Organizations like Charity Navigator can help you find specific charities or organizations such as your local Salvation Army office. Log onto charitynavigator.org and you can search for specific groups looking for the items you wish to donate.

Consider selling items and donating the money to charity.

Selling things you own and contributing proceeds to a charity gives the recipient the greatest flexibility when it comes to choosing what it needs most. Also, by selling the items yourself, you eliminate any for-profit middle man that might take a cut of the donation. Great places to sell your items include eBay and Craig’s List. You may also consider holding a multifamily yard sale and donating proceeds to a charity.

Happy giving!

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Charities See Growing Demands, Fewer Donations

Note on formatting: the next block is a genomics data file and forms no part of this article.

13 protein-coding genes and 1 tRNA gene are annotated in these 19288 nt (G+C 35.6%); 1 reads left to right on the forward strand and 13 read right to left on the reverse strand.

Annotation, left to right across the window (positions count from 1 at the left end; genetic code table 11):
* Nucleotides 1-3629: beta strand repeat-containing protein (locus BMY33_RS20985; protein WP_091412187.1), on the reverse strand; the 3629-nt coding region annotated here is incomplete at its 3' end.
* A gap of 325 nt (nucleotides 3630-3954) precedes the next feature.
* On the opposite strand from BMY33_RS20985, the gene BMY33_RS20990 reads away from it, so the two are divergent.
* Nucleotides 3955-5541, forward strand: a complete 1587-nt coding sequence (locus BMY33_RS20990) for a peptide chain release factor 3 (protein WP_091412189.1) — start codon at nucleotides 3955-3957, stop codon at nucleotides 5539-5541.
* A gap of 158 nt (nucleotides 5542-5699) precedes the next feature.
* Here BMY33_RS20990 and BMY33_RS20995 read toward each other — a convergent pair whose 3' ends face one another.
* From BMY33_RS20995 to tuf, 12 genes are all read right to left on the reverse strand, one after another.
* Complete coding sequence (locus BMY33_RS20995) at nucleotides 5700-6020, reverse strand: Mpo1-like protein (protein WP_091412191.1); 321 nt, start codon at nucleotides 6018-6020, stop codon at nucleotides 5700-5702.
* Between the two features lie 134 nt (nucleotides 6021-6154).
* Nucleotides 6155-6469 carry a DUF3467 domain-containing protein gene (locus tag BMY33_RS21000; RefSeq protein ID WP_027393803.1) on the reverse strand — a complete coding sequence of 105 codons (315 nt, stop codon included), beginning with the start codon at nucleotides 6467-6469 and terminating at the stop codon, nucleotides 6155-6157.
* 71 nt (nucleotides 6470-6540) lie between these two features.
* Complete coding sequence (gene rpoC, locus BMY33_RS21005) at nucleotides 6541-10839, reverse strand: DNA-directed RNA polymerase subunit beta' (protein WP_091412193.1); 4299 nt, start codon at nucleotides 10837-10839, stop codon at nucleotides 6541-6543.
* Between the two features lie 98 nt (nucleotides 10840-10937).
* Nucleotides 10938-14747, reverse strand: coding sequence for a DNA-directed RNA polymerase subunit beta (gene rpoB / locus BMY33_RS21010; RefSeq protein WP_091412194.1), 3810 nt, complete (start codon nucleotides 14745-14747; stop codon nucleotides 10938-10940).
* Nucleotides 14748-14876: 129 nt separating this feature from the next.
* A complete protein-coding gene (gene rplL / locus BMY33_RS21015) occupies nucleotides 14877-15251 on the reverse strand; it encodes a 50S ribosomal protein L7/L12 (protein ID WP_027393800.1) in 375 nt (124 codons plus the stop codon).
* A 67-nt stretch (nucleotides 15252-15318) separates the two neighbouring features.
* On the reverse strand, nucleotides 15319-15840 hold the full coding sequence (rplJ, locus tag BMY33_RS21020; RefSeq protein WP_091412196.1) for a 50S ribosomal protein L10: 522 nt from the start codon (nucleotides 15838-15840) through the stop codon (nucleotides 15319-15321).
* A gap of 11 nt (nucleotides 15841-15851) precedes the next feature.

by Cassandra Baptista

Boston charities are feeling the strain to meet a greater need for goods and services after two years of a difficult economy for non-profits and contributions of cash or goods.

“It looks like it’s a little tougher this year,” said Thomas Langdon, director of community relations and development for Boston’s office of The Salvation Army. “In past years, people really were stepping to the plate. We really haven’t been seeing that this year.”

There are few bills larger than $1 in the kettles these days. Based on the organization’s annual report statistics, the demand for more specific items and services has increased such as, meals, shelter, coats, and holiday gifts. For example, in the past year, the number of coats distributed increased reached 13,000. (Click for related story on goods donations and how you can help)